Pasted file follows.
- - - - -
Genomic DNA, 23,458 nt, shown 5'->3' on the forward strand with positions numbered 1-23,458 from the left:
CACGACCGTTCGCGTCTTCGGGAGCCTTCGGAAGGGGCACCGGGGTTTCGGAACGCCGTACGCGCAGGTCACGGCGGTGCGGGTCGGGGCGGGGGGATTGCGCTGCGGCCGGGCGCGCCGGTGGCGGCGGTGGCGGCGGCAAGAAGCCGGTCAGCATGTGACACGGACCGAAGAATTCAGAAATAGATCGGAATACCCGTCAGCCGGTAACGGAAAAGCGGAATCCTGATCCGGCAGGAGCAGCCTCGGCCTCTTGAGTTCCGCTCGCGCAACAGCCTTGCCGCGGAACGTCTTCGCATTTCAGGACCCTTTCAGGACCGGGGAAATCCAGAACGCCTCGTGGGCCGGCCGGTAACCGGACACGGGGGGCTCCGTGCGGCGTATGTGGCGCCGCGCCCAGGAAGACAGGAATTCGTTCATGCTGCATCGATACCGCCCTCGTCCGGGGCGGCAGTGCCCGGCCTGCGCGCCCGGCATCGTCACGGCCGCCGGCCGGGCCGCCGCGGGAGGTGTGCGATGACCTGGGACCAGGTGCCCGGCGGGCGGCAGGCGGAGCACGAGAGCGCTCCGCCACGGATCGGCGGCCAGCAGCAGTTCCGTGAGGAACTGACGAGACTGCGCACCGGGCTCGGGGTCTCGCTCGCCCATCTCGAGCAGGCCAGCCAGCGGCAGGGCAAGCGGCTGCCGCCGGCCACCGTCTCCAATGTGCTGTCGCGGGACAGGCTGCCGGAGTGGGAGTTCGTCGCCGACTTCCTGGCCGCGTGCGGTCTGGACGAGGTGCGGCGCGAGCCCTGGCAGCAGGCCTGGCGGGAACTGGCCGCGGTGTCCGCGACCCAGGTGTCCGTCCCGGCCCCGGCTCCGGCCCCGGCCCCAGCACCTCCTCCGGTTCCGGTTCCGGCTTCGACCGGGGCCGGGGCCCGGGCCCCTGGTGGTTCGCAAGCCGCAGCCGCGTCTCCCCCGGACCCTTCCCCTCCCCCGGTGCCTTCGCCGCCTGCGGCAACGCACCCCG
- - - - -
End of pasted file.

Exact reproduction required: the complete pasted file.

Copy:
Genomic DNA, 23,458 nt, shown 5'->3' on the forward strand with positions numbered 1-23,458 from the left:
CACGACCGTTCGCGTCTTCGGGAGCCTTCGGAAGGGGCACCGGGGTTTCGGAACGCCGTACGCGCAGGTCACGGCGGTGCGGGTCGGGGCGGGGGGATTGCGCTGCGGCCGGGCGCGCCGGTGGCGGCGGTGGCGGCGGCAAGAAGCCGGTCAGCATGTGACACGGACCGAAGAATTCAGAAATAGATCGGAATACCCGTCAGCCGGTAACGGAAAAGCGGAATCCTGATCCGGCAGGAGCAGCCTCGGCCTCTTGAGTTCCGCTCGCGCAACAGCCTTGCCGCGGAACGTCTTCGCATTTCAGGACCCTTTCAGGACCGGGGAAATCCAGAACGCCTCGTGGGCCGGCCGGTAACCGGACACGGGGGGCTCCGTGCGGCGTATGTGGCGCCGCGCCCAGGAAGACAGGAATTCGTTCATGCTGCATCGATACCGCCCTCGTCCGGGGCGGCAGTGCCCGGCCTGCGCGCCCGGCATCGTCACGGCCGCCGGCCGGGCCGCCGCGGGAGGTGTGCGATGACCTGGGACCAGGTGCCCGGCGGGCGGCAGGCGGAGCACGAGAGCGCTCCGCCACGGATCGGCGGCCAGCAGCAGTTCCGTGAGGAACTGACGAGACTGCGCACCGGGCTCGGGGTCTCGCTCGCCCATCTCGAGCAGGCCAGCCAGCGGCAGGGCAAGCGGCTGCCGCCGGCCACCGTCTCCAATGTGCTGTCGCGGGACAGGCTGCCGGAGTGGGAGTTCGTCGCCGACTTCCTGGCCGCGTGCGGTCTGGACGAGGTGCGGCGCGAGCCCTGGCAGCAGGCCTGGCGGGAACTGGCCGCGGTGTCCGCGACCCAGGTGTCCGTCCCGGCCCCGGCTCCGGCCCCGGCCCCAGCACCTCCTCCGGTTCCGGTTCCGGCTTCGACCGGGGCCGGGGCCCGGGCCCCTGGTGGTTCGCAAGCCGCAGCCGCGTCTCCCCCGGACCCTTCCCCTCCCCCGGTGCCTTCGCCGCCTGCGGCAACGCACCCCG